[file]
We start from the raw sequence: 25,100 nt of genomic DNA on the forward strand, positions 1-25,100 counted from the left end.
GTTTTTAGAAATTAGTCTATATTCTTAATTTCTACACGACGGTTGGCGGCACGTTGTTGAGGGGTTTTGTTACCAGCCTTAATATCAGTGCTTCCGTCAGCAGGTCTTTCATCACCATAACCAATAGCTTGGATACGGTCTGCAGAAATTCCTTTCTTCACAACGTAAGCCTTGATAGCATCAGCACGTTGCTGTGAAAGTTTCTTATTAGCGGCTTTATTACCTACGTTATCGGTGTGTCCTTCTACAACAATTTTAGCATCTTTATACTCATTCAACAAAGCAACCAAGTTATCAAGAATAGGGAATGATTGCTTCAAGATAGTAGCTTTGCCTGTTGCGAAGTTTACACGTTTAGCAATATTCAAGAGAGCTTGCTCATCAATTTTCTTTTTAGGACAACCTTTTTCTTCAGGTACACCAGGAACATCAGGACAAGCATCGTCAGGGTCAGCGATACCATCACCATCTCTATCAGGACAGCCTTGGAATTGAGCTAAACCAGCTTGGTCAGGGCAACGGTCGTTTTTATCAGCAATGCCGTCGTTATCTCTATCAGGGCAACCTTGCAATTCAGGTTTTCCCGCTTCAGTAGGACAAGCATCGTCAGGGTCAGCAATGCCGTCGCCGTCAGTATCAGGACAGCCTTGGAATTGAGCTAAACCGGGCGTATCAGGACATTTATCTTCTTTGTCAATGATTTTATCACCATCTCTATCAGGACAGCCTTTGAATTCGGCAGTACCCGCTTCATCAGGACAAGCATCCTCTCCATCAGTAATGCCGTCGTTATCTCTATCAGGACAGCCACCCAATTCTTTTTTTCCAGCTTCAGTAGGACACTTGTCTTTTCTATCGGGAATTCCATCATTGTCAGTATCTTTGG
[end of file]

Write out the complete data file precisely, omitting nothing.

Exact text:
We start from the raw sequence: 25,100 nt of genomic DNA on the forward strand, positions 1-25,100 counted from the left end.
GTTTTTAGAAATTAGTCTATATTCTTAATTTCTACACGACGGTTGGCGGCACGTTGTTGAGGGGTTTTGTTACCAGCCTTAATATCAGTGCTTCCGTCAGCAGGTCTTTCATCACCATAACCAATAGCTTGGATACGGTCTGCAGAAATTCCTTTCTTCACAACGTAAGCCTTGATAGCATCAGCACGTTGCTGTGAAAGTTTCTTATTAGCGGCTTTATTACCTACGTTATCGGTGTGTCCTTCTACAACAATTTTAGCATCTTTATACTCATTCAACAAAGCAACCAAGTTATCAAGAATAGGGAATGATTGCTTCAAGATAGTAGCTTTGCCTGTTGCGAAGTTTACACGTTTAGCAATATTCAAGAGAGCTTGCTCATCAATTTTCTTTTTAGGACAACCTTTTTCTTCAGGTACACCAGGAACATCAGGACAAGCATCGTCAGGGTCAGCGATACCATCACCATCTCTATCAGGACAGCCTTGGAATTGAGCTAAACCAGCTTGGTCAGGGCAACGGTCGTTTTTATCAGCAATGCCGTCGTTATCTCTATCAGGGCAACCTTGCAATTCAGGTTTTCCCGCTTCAGTAGGACAAGCATCGTCAGGGTCAGCAATGCCGTCGCCGTCAGTATCAGGACAGCCTTGGAATTGAGCTAAACCGGGCGTATCAGGACATTTATCTTCTTTGTCAATGATTTTATCACCATCTCTATCAGGACAGCCTTTGAATTCGGCAGTACCCGCTTCATCAGGACAAGCATCCTCTCCATCAGTAATGCCGTCGTTATCTCTATCAGGACAGCCACCCAATTCTTTTTTTCCAGCTTCAGTAGGACACTTGTCTTTTCTATCGGGAATTCCATCATTGTCAGTATCTTTGG